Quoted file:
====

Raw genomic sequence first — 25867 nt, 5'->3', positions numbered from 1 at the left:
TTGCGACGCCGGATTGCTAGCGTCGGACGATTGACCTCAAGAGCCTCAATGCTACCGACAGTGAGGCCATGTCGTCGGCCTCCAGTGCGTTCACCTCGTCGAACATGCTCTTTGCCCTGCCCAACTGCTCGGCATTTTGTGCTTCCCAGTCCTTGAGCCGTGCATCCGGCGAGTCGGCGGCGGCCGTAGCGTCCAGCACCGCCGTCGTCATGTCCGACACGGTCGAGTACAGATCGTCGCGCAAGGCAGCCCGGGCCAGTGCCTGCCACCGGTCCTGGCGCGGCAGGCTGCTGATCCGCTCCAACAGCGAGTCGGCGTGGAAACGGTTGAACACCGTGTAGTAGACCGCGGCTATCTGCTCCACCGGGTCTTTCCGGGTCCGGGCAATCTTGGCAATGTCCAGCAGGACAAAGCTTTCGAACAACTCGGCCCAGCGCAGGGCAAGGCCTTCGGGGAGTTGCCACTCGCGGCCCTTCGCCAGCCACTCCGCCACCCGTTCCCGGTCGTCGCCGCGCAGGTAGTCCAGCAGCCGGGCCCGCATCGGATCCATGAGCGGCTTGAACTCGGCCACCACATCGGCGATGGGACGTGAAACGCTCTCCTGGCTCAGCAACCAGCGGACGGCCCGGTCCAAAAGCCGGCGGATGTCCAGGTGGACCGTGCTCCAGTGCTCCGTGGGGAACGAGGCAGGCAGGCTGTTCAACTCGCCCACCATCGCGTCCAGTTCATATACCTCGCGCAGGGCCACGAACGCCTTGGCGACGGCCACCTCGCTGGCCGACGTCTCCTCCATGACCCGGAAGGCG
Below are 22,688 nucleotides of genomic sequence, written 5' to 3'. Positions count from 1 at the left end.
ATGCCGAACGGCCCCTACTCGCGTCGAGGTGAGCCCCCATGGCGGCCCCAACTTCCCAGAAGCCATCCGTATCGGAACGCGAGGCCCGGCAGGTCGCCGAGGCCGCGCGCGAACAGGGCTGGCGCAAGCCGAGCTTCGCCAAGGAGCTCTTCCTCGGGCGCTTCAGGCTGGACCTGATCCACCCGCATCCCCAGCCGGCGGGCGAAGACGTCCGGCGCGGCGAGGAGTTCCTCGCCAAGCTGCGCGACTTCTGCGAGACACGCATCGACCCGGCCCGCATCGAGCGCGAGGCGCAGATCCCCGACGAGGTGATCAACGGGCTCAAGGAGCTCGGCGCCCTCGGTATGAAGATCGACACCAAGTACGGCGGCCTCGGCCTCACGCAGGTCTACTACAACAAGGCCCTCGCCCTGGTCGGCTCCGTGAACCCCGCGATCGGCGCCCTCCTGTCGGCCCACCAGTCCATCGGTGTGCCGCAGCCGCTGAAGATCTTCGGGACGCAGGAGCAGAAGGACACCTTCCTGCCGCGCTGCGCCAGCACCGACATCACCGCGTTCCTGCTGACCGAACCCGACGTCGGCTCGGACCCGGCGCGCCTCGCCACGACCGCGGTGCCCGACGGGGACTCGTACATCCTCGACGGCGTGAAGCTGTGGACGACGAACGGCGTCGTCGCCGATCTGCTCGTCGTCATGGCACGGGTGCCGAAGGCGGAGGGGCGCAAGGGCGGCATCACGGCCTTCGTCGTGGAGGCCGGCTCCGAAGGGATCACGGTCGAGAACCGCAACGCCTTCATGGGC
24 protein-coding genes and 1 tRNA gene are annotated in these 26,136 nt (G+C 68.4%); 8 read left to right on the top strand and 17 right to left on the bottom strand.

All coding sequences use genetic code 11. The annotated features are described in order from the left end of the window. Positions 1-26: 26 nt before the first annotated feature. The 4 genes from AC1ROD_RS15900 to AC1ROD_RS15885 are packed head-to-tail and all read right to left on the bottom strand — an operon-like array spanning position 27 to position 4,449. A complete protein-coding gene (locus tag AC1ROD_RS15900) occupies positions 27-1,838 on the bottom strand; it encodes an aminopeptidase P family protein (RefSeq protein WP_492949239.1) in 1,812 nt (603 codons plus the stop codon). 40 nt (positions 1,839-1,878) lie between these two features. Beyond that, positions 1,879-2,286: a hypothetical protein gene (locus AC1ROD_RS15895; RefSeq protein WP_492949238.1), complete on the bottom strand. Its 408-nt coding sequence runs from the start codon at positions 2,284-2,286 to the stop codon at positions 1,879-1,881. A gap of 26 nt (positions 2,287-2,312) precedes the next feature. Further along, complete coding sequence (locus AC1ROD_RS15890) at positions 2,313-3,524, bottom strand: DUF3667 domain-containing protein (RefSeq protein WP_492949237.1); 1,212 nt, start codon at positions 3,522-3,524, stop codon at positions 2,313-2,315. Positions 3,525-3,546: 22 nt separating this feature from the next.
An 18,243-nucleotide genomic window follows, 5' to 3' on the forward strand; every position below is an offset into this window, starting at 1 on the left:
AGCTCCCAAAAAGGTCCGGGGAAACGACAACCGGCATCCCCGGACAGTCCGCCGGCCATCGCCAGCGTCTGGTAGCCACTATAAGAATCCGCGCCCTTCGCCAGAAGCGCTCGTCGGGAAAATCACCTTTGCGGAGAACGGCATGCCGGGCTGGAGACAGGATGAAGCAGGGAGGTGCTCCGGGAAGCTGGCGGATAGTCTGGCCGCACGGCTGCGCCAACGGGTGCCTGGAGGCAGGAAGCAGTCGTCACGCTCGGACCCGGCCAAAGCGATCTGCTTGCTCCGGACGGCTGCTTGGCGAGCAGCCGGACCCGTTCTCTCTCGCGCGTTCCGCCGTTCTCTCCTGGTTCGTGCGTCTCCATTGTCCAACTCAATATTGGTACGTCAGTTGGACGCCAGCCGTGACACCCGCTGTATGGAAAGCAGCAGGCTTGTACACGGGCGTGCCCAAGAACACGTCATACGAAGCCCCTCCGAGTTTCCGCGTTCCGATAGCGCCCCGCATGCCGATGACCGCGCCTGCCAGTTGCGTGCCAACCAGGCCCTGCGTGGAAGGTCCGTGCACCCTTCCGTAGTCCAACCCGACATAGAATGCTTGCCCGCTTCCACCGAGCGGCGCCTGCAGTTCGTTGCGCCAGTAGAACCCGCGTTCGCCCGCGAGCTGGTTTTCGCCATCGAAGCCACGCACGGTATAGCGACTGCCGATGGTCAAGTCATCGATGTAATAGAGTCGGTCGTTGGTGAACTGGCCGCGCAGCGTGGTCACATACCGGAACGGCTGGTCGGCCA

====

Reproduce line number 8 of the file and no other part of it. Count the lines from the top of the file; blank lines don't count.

AGCTCCCAAAAAGGTCCGGGGAAACGACAACCGGCATCCCCGGACAGTCCGCCGGCCATCGCCAGCGTCTGGTAGCCACTATAAGAATCCGCGCCCTTCGCCAGAAGCGCTCGTCGGGAAAATCACCTTTGCGGAGAACGGCATGCCGGGCTGGAGACAGGATGAAGCAGGGAGGTGCTCCGGGAAGCTGGCGGATAGTCTGGCCGCACGGCTGCGCCAACGGGTGCCTGGAGGCAGGAAGCAGTCGTCACGCTCGGACCCGGCCAAAGCGATCTGCTTGCTCCGGACGGCTGCTTGGCGAGCAGCCGGACCCGTTCTCTCTCGCGCGTTCCGCCGTTCTCTCCTGGTTCGTGCGTCTCCATTGTCCAACTCAATATTGGTACGTCAGTTGGACGCCAGCCGTGACACCCGCTGTATGGAAAGCAGCAGGCTTGTACACGGGCGTGCCCAAGAACACGTCATACGAAGCCCCTCCGAGTTTCCGCGTTCCGATAGCGCCCCGCATGCCGATGACCGCGCCTGCCAGTTGCGTGCCAACCAGGCCCTGCGTGGAAGGTCCGTGCACCCTTCCGTAGTCCAACCCGACATAGAATGCTTGCCCGCTTCCACCGAGCGGCGCCTGCAGTTCGTTGCGCCAGTAGAACCCGCGTTCGCCCGCGAGCTGGTTTTCGCCATCGAAGCCACGCACGGTATAGCGACTGCCGATGGTCAAGTCATCGATGTAATAGAGTCGGTCGTTGGTGAACTGGCCGCGCAGCGTGGTCACATACCGGAACGGCTGGTCGGCCA